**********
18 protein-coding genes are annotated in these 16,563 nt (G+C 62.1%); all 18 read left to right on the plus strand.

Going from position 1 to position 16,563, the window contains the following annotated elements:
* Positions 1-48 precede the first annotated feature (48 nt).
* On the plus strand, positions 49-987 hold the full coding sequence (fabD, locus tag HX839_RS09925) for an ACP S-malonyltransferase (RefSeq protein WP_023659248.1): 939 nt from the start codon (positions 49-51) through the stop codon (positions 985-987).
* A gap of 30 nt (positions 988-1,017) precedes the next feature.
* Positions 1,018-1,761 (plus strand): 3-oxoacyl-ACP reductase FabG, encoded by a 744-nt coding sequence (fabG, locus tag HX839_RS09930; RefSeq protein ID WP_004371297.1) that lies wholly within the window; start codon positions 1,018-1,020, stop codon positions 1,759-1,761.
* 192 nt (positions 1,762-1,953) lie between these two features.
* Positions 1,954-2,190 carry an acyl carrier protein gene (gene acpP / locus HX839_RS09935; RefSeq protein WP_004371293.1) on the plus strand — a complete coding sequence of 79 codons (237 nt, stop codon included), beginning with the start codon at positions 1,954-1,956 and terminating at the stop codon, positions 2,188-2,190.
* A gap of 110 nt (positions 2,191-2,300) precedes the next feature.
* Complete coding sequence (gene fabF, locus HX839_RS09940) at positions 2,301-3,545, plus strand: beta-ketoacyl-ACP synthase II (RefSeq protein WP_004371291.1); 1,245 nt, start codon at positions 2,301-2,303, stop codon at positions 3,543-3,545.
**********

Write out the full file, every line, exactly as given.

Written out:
18 protein-coding genes are annotated in these 16,563 nt (G+C 62.1%); all 18 read left to right on the plus strand.

Going from position 1 to position 16,563, the window contains the following annotated elements:
* Positions 1-48 precede the first annotated feature (48 nt).
* On the plus strand, positions 49-987 hold the full coding sequence (fabD, locus tag HX839_RS09925) for an ACP S-malonyltransferase (RefSeq protein WP_023659248.1): 939 nt from the start codon (positions 49-51) through the stop codon (positions 985-987).
* A gap of 30 nt (positions 988-1,017) precedes the next feature.
* Positions 1,018-1,761 (plus strand): 3-oxoacyl-ACP reductase FabG, encoded by a 744-nt coding sequence (fabG, locus tag HX839_RS09930; RefSeq protein ID WP_004371297.1) that lies wholly within the window; start codon positions 1,018-1,020, stop codon positions 1,759-1,761.
* 192 nt (positions 1,762-1,953) lie between these two features.
* Positions 1,954-2,190 carry an acyl carrier protein gene (gene acpP / locus HX839_RS09935; RefSeq protein WP_004371293.1) on the plus strand — a complete coding sequence of 79 codons (237 nt, stop codon included), beginning with the start codon at positions 1,954-1,956 and terminating at the stop codon, positions 2,188-2,190.
* A gap of 110 nt (positions 2,191-2,300) precedes the next feature.
* Complete coding sequence (gene fabF, locus HX839_RS09940) at positions 2,301-3,545, plus strand: beta-ketoacyl-ACP synthase II (RefSeq protein WP_004371291.1); 1,245 nt, start codon at positions 2,301-2,303, stop codon at positions 3,543-3,545.